People who say it cannot be done should not interrupt those who are doing it. Welcome to From On High.

Thursday, March 19, 2009

Let's Not Get Carried Away

On the whole I agree with Roanoke Times columnist Christian Trejbal's sentiments (though I find the header attached to his musing to be a tad too silly) in "When newspapers die, so does democracy." He writes:
Some people hate what they call the "mainstream media." Take that as a given. They especially hate newspapers. They cheer declining circulation figures and newspapers shutting down. Many of them figure new sources of local news online will pick up the slack and deliver the content they need.

According to economists at Princeton University, those people should be careful what they wish for. When newspapers close, Democracy takes a hit.
Fair enough. In order for democracy (something I'm greatly in favor of) to work, we need an enlightened, engaged, informed electorate. And without the flow (a flood would be better) of information, we are the worse for it.

But then he goes too far. Too far by actually informing us of the findings of that Princeton "study":
The duo studied the fallout from the closing of The Cincinnati Post on New Year's Eve 2007. They found that:

"The closing of the Post reduced the number of people voting in elections and the number of candidates for city council, city commission and school board in the Kentucky suburbs, and raised incumbent council and commission members' chances of keeping their jobs."

In other words, without the newspaper acting as watchdog and providing information about local politics, citizens were less involved and those in power more easily held onto it.
Come on. You - and they - can't be serious. Cincinattians woke up on January 1, 2008, found the Cincinatti Post to have gone out of business, and couldn't find a Cincinnati Enquirer?

That reminds me of one of the closing scenes from the movie "Animal House" where a member of Delta House fraternity commandeered the role of drum major in the town parade and led the marching band down an alley, where the members thereof all smashed into one another - and kept marching in place.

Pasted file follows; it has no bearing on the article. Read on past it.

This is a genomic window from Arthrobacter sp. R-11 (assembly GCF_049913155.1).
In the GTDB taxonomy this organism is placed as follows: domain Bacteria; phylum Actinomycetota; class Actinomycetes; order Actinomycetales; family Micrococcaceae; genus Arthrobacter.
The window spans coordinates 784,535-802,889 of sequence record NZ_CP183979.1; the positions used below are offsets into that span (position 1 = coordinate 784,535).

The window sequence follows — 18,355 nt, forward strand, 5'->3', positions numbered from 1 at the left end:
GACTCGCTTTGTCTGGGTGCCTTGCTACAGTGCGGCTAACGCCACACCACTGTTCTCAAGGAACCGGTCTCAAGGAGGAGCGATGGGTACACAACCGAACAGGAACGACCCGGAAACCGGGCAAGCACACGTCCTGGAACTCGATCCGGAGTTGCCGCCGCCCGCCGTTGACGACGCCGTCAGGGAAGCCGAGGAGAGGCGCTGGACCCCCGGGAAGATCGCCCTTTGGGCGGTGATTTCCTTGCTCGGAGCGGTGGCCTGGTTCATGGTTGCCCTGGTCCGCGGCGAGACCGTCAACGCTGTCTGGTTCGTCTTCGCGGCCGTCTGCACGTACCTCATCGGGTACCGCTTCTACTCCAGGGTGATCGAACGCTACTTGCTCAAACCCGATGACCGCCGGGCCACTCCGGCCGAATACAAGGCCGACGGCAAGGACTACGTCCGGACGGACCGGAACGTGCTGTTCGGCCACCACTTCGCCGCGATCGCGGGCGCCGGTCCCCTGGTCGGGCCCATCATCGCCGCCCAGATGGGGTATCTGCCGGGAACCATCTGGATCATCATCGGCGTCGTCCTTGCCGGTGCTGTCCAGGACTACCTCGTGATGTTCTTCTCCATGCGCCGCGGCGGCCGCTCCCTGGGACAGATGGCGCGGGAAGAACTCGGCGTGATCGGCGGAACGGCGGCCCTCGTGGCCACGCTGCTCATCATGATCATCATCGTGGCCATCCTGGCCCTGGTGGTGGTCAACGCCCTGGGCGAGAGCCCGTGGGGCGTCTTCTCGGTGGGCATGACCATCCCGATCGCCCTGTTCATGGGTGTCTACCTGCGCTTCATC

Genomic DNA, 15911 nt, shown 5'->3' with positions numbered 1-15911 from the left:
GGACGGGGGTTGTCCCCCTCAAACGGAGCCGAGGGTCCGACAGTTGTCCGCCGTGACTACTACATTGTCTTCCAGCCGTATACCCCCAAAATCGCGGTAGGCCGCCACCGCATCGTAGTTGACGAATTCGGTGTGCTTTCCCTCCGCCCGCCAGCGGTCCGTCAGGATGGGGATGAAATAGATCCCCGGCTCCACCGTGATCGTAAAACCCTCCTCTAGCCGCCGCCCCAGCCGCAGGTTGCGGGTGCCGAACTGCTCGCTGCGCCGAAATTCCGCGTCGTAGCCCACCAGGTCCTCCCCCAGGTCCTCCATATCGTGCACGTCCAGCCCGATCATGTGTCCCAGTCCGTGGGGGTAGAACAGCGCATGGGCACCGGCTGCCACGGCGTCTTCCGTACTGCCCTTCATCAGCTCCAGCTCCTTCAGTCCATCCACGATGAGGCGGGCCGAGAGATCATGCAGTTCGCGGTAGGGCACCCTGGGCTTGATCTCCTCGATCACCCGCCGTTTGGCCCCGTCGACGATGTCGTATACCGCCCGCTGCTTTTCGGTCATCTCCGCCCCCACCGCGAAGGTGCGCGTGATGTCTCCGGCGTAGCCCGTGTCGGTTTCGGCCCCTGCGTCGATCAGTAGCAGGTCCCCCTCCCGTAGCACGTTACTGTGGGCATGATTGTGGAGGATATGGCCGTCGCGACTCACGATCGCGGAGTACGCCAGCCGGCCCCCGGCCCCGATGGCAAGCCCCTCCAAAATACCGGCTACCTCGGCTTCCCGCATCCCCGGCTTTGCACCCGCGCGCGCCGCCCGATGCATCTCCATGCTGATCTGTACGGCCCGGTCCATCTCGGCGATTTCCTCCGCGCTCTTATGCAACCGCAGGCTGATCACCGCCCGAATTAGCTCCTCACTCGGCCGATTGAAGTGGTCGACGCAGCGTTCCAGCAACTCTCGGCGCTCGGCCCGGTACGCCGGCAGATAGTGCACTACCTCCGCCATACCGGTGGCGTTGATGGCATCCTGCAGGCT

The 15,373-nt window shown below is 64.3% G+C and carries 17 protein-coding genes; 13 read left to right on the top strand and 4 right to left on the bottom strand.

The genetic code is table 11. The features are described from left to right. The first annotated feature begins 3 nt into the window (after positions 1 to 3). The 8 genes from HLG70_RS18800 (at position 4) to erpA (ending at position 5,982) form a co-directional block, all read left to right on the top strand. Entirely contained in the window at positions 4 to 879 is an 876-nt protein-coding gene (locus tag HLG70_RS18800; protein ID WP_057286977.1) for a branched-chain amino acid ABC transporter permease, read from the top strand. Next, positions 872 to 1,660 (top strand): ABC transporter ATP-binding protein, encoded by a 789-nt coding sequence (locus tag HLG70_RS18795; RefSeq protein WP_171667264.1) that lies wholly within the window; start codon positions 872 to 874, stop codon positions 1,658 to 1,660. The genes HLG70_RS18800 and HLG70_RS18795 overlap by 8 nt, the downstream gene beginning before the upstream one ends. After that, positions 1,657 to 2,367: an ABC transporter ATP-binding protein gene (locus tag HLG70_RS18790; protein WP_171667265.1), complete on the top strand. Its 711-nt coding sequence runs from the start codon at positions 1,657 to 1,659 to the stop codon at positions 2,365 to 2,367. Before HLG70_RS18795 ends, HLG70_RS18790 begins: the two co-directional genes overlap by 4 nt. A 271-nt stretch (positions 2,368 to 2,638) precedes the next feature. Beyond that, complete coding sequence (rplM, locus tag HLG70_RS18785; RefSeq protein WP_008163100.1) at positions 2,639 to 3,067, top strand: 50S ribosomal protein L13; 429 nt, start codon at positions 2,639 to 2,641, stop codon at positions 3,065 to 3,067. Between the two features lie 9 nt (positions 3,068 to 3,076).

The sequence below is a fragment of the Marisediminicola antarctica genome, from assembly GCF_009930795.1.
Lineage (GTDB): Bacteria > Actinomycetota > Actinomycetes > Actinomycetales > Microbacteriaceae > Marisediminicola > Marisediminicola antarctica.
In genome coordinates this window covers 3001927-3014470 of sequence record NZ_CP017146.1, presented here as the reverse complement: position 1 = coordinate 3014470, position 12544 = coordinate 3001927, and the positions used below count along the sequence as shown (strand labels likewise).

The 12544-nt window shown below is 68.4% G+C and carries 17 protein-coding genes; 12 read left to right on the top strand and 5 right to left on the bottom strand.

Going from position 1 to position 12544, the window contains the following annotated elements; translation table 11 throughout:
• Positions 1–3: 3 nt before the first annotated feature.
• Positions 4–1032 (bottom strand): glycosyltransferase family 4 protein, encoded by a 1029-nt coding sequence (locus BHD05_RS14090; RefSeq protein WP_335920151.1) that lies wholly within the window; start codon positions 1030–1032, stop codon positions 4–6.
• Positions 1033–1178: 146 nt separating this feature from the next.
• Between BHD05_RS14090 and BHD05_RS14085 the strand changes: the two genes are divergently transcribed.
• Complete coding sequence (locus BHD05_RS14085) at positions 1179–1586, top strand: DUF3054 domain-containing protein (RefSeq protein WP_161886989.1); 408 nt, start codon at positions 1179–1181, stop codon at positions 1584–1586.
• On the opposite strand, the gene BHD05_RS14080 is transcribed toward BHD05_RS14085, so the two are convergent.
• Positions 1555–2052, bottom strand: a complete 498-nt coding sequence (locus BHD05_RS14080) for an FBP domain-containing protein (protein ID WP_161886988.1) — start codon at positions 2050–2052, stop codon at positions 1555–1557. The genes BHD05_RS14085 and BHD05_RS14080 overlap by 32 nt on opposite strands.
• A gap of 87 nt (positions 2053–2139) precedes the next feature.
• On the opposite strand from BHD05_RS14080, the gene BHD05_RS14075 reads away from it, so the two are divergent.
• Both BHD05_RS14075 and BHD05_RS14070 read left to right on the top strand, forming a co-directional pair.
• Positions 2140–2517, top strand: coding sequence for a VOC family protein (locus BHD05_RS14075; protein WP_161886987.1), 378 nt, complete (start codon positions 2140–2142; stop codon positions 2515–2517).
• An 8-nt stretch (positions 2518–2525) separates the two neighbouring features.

Information didn't die when the Post folded. Nor was it less available. It was simply to be found in the same place under a different banner. Yeah, the opinion page of the Post held different views from those of the Enquirer, but so what? People can read the news and decide for themselves what their opinions should be. They don't need pointy-headed intellectuals sitting in some editorial boardroom to tell them what to believe anyway. No matter what pointy-headed intellectuals sitting in newspaper editorial boardrooms might think.

Other than that minor quibble, Mr. Trejbal and I agree (!) that the inevitable demise of America's newspapers is not a good thing. Stop the presses.


George Will is a man of letters. When it comes to the written word - the ability to express an opinion crisply and succinctly - there is no one better.

That's why I wonder if an editor got a hold of Mr. Will's column that appears in today's Washington Post (see "Arizona In The Crosshairs"), and butchered it beyond anyone's ability to comprehend.

The last two-sentence paragraph in the meandering missive about illegal guns and marijuana legalization gives a hint:

"There are more than 6,600 licensed American gun dealers on the 2,000-mile border with Mexico. They should obey the law, even though most of the victims of the cartels' violence deserve to be."


The victims "deserve to be" ... what? Deserve to be cartels? Deserve to be gun dealers? What is he (or an ignoramus of an editor) trying to tell us?

What Was He Thinking?

This is still enraging. How is it Obama even thought for a moment that this was a good idea?
Obama drops disputed vet medical plan
By Sean Lengell, Washington Times

The Obama administration dropped a proposal to require some disabled veterans to pay for medical treatments through their private insurance companies, heeding a chorus of outrage from veterans groups and Capitol Hill lawmakers who said the idea was immoral, unconscionable and un-American.

The White House decided to scrap the plan after meeting with a contingent of veterans and military advocacy groups on Wednesday for the second time this week. [link]
What next? Charging America's soldiers for the bullets they expend? Taxing them for each pint of blood they require in battlefield triage? Military funerals?

For the love of God.

They Come, They Go

Disarray doesn't begin to describe the state of circumstances in the Obama administration as it tries its best to launch. It now appears that The Messiah's newly installed treasury secretary is about to be tossed over the side.

Memo to new president: The New York Times is sending you new marching orders. Dump the loser.
A Defining Moment for Treasury Secretary
By Jackie Calmes, New York Times